Murphy’s Law — Anything that can go wrong will go wrong — might well have been written by a cotton farmer. Consider the things that went wrong for West Texas cotton this year:
- Spring rains delayed planting by as much as a month, forcing many farmers to replant fields that were flooded out by a Memorial Day weekend downpour that dumped as much as a foot of rain on some fields
- By early July, drought had returned with a vengeance.
- Weed populations, encouraged by early moisture and helped along by herbicides leached out of root zones, exploded, forcing farmers to spray more and hire hoe hands.
- Rains started again just as harvest got under way.
- Cotton price dropped to 60 cents.
- Congress decided to cut a slice out of the crop insurance subsidy as part of a budget deal.
That budget fiasco may have been the cruelest cut, says Dan Jackson, manager of the Meadow Farmers Co-op Gin at Meadow, Texas. “It’s especially bad for cotton farmers, since we have nothing else.”
Intervention by House and Senate Agriculture Committees appears to have paved the way for restoring those cuts when an omnibus spending bill is debated later this year. But recent pressure from the Environmental Working Group (EWG), along with efforts from legislators, indicates that the issue may not be as cut and dried as farmers hope.
A FINANCIAL NIGHTMARE
“We are set up to take a hit we don’t need,” says Jackson. “It’s a financial nightmare for cotton. Many growers didn’t get a crop last year, and the price dropped. Some who have been farming since the mid- 1950s are now working for someone else.”
Those who have made it through four years of drought, rising production costs, and a lower price, still face challenges, he says. “Crop insurance has been the only backstop they’ve had.”
He and others were particularly incensed that Congress didn’t consult either ag committee before making the initial budget recommendation and promoting the agreement. “Agriculture is a minority sector,” he says. “We have no voting bloc. We had already been hit hard in the last farm bill.”
He’s particularly concerned for his younger clients. He mentions one in particular, a 20 year-old who is harvesting his first crop this fall. “Farming is all he’s ever wanted to do, but with things as they are, it will be hard. Program crops may offer a bit more, but they depend on crop insurance, too.”
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Jackson grew up on a West Texas farm and remembers some rough times. But he says recent production cost increases, coupled with sharp declines in commodity prices, have created a less certain outcome for farmers, especially those just getting started.
The challenge has become more difficult in the last few years. “Since 2008, input costs — especially seed at $400 a bag — have risen sharply. And cotton is at 60 cents a pound.”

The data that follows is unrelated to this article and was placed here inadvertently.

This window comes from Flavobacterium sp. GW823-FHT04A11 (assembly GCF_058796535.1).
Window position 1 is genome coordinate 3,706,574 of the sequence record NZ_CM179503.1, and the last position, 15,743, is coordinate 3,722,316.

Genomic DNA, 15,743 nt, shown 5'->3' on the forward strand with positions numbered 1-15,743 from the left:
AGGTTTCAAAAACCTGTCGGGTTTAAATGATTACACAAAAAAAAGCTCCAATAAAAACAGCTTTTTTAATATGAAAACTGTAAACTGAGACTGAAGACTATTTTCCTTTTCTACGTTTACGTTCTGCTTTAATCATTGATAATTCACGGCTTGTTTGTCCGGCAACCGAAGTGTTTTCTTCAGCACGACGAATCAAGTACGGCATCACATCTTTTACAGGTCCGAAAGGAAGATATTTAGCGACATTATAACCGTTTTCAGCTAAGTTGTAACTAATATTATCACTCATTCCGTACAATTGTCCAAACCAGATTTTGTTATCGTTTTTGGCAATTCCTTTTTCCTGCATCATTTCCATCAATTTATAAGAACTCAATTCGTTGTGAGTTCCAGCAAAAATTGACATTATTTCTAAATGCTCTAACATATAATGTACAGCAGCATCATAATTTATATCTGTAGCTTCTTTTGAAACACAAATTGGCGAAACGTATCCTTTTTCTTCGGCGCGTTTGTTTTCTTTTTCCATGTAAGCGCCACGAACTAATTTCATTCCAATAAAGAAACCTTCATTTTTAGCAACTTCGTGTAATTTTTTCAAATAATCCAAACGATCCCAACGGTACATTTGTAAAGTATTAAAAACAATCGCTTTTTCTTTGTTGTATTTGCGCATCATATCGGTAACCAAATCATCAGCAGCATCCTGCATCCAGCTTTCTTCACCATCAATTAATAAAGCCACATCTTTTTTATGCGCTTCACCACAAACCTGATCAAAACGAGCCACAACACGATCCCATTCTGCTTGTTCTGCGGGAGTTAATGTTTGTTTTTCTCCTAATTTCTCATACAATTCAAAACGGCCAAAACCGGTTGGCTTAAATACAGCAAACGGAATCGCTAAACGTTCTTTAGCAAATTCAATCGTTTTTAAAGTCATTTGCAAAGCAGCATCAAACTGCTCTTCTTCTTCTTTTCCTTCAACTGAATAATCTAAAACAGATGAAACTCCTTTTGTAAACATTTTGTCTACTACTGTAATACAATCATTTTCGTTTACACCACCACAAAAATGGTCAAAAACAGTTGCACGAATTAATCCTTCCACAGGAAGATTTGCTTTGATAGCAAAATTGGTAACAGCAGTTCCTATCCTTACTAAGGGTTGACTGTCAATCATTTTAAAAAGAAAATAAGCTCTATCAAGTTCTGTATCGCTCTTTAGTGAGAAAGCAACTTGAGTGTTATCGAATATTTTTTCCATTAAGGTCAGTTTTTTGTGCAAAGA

A RIPPLE EFFECT
If the crop insurance guarantee built into the farm bill is not restored, Jackson says, a ripple effect will roll across the High Plains. “Bankers will be reluctant to make loans. It will be hard on infrastructure. We thought we would never get here, and that Congress would not reopen the farm bill.”
Cotton contributes around $12 billion to the High Plains economy, he notes. “Take away crop insurance, and you jeopardize a lot of that.”
He’s not all doom and gloom. He says the 2015 cotton crop, despite setbacks and continuing challenges, looks to be decent. “We had good rains early. We’re still early in harvest [in late October], so we’re not sure yet how yields will turn out. We saw a lot of ‘bowling ball’ cotton in the summer, smaller bolls than we’re used to.” He attributes part of that to a soil salinity issue brought on by a lower water table.
Grades for some of the first cotton ginned were respectable, “a lot of 39 staple, so quality is good. We’ve seen a good bit of leaf. I’m anxious to get into the better cotton and see if we get better numbers. If we get some good sunny days, a lot of the cotton will be bleached out and will look better. We have a lot of dryland cotton — more than last year. A lot of conventional cotton was planted as a way to save money.”
Farmers also have a lot of weeds. “I know a grower who takes a lot of pride in what he does, and never in the 14 years I’ve known him have I seen a weed in his crop,” Jackson says. “But, he had weeds this year. He did everything by the book, and still had weeds.”
To manage tough-to-control and herbicide-resistant weeds, farmers will have to make changes, Jackson says. Deep breaking and rotation are two options. “Going back to yellow herbicides is also important. The problem with rotation is that options are limited. We’re set up to plant cotton, and nothing else looks any better. We probably will see some rotation in self-defense, with split fields,” half in cotton and half in a rotation crop. He recommends that farmers scrutinize the cash flow differences between cotton and rotation crops.
Availability in 2016 of dicamba and 2, 4-D-tolerant cotton varieties, along with the herbicide products designed to work with them, will help in the management of resistant weeds, Jackson says. “Some growers may be skeptical, but these products will offer new tools for dealing with resistant weeds.” He expects the systems to be expensive. “It may be hard to add costly technology, given a 60-cent cotton market, but these products will help kill tough weeds.”
Individual farmers, he says, have to look at the potential return on investment for new technology, as well as other inputs. “A farmer has to be a businessman first,” he says. “A tractor costs $250,000, a stripper another $250,000, and he pays $400 for a bag of seed. Farmers are now doing more with less equipment than ever before.”
Farmers understand their minority status, Jackson says. “We’re looking for someone to stand up for us. We need good farm policy and a good safety net. We want sound policy — not a free ride.”